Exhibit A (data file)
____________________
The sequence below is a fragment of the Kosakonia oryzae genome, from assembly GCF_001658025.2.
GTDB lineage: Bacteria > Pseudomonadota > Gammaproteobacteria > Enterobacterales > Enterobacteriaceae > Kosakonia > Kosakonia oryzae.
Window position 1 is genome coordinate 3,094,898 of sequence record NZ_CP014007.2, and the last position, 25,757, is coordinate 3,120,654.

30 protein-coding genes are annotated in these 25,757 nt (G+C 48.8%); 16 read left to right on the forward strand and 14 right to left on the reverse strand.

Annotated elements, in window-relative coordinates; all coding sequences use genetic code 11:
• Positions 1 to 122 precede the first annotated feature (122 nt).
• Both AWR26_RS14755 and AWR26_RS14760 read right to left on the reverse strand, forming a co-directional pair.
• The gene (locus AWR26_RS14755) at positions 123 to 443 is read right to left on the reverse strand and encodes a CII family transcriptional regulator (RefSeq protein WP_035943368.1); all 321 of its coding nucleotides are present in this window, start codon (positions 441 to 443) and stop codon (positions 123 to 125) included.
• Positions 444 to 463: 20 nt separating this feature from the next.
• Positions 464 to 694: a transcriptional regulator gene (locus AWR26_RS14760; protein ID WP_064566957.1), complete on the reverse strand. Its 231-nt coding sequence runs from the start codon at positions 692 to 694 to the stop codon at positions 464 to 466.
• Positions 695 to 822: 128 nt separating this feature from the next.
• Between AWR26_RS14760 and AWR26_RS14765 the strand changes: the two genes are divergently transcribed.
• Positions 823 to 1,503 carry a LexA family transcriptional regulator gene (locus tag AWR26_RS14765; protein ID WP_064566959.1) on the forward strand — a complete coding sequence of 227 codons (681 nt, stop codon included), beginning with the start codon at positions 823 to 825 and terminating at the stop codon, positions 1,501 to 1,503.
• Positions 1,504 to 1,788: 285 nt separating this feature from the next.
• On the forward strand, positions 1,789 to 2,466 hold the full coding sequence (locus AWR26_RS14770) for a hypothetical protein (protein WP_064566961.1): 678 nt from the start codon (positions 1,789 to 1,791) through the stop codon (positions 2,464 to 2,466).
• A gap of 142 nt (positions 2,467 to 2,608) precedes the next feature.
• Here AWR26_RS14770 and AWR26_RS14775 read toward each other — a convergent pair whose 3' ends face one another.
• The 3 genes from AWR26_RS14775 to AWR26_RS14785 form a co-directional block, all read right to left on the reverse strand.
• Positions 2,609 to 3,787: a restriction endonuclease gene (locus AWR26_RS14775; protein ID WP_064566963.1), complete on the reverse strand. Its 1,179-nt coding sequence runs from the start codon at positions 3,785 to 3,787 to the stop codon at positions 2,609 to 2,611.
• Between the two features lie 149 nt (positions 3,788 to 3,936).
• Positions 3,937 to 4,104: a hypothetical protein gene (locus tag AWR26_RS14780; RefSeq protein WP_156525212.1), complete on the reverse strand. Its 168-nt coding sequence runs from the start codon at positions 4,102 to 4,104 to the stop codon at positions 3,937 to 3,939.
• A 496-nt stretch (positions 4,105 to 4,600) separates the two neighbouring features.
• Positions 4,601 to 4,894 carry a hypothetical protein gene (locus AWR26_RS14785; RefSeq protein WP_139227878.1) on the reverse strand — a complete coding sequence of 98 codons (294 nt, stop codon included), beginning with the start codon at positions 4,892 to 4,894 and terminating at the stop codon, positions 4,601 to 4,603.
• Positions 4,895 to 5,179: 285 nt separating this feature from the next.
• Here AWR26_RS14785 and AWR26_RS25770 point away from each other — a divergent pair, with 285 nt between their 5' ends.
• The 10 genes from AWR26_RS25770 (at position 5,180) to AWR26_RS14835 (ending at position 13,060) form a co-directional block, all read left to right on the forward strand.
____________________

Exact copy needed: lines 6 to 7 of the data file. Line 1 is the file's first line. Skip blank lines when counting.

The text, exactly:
• Positions 1 to 122 precede the first annotated feature (122 nt).
• Both AWR26_RS14755 and AWR26_RS14760 read right to left on the reverse strand, forming a co-directional pair.